This years’ Coke Studio voyage will witness a fusion of Eastern, Western and regionally inspired music for which the platform has come to be renowned. However, this season goes deeper in its journey, exploring the international heritage of popular local music genres, tracing these global influences that have left an indelible impact on Pakistan’s national and cultural musical identity. To that end, Coke Studio’s cross-genre Pakistani musical talent will be joined by international musicians trained in both contemporary and traditional instrumentation.

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  2. Coke Studio Season 6, Episode 1: Trick or treat?
    It is too early to say if Rohail Hyatt’s experi­ments in season 6 will work as a whole.

    The much-awaited first episode of Coke Studio season 6 aired on Sunday evening after singles Jogi and Laili Jaan were released last week. The platform has a new look and feel; red, white and black have given way to a more organic set and earthy ambience. Moreover, the house band does not feature as a collective unit anymore. Instead, a number of international musicians and groups are recorded in their native countries, while artistes from Pakistan record tracks separately. Because the show is shot in different parts of the world and captures musicians in their natural environment, the visuals are a refreshing change from the earlier slightly bleached footage of musicians holed up on raised platforms behind sound screens.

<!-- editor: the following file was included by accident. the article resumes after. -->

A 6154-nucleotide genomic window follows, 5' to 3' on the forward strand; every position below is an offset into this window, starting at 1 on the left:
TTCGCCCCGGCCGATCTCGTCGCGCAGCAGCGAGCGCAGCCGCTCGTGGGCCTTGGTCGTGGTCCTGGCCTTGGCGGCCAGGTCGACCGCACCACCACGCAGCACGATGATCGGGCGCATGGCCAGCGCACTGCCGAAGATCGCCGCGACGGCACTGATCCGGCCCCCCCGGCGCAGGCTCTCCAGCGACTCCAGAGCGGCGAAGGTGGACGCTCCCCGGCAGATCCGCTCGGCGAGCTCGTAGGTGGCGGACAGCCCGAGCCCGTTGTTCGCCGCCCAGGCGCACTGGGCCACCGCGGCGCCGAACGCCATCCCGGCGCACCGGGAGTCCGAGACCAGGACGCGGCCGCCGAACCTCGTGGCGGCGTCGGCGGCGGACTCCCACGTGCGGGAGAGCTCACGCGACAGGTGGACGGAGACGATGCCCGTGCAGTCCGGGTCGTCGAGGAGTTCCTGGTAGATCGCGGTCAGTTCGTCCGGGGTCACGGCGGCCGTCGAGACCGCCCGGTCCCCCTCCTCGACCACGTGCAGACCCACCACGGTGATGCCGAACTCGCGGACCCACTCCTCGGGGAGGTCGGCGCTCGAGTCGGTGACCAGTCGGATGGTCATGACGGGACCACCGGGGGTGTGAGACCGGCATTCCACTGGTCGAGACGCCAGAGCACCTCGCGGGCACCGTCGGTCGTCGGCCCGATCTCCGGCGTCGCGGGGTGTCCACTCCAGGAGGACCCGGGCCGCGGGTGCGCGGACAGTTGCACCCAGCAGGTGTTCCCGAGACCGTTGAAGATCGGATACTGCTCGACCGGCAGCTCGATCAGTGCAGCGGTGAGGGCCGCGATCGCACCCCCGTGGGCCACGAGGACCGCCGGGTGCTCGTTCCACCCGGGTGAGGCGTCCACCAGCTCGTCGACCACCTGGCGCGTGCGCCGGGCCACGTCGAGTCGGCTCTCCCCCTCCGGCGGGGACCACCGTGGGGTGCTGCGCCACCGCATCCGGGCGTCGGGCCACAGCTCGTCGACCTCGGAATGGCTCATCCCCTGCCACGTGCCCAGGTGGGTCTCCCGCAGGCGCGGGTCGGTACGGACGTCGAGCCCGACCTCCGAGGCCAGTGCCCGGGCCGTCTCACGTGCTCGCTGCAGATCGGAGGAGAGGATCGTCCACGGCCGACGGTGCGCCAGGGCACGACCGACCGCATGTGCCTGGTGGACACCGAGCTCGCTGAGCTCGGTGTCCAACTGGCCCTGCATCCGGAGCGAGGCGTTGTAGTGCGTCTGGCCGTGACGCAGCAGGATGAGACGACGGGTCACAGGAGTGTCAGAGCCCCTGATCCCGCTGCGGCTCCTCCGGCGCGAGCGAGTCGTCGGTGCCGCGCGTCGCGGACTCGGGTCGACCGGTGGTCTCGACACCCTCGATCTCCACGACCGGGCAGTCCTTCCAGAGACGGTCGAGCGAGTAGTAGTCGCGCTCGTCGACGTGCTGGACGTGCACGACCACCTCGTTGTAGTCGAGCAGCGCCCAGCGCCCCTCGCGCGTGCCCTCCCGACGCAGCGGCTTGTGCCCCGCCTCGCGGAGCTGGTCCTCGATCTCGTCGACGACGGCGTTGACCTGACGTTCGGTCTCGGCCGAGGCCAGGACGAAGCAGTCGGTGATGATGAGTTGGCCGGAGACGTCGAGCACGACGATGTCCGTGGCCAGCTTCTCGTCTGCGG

Some musicians are not recorded in a studio at all. Muhammed Asifur Rehman from Bangladesh, for example, is recorded playing his do tara sitting on a balcony overlooking a scenic view of the lush green hills of Chittagong for Saeen Zahoor’s Rabba Ho.

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  3. Coke studio launches in Uganda
    It was an invite-only affair – with tables arranged in a dinner setting to accommodate not more than 100 guests.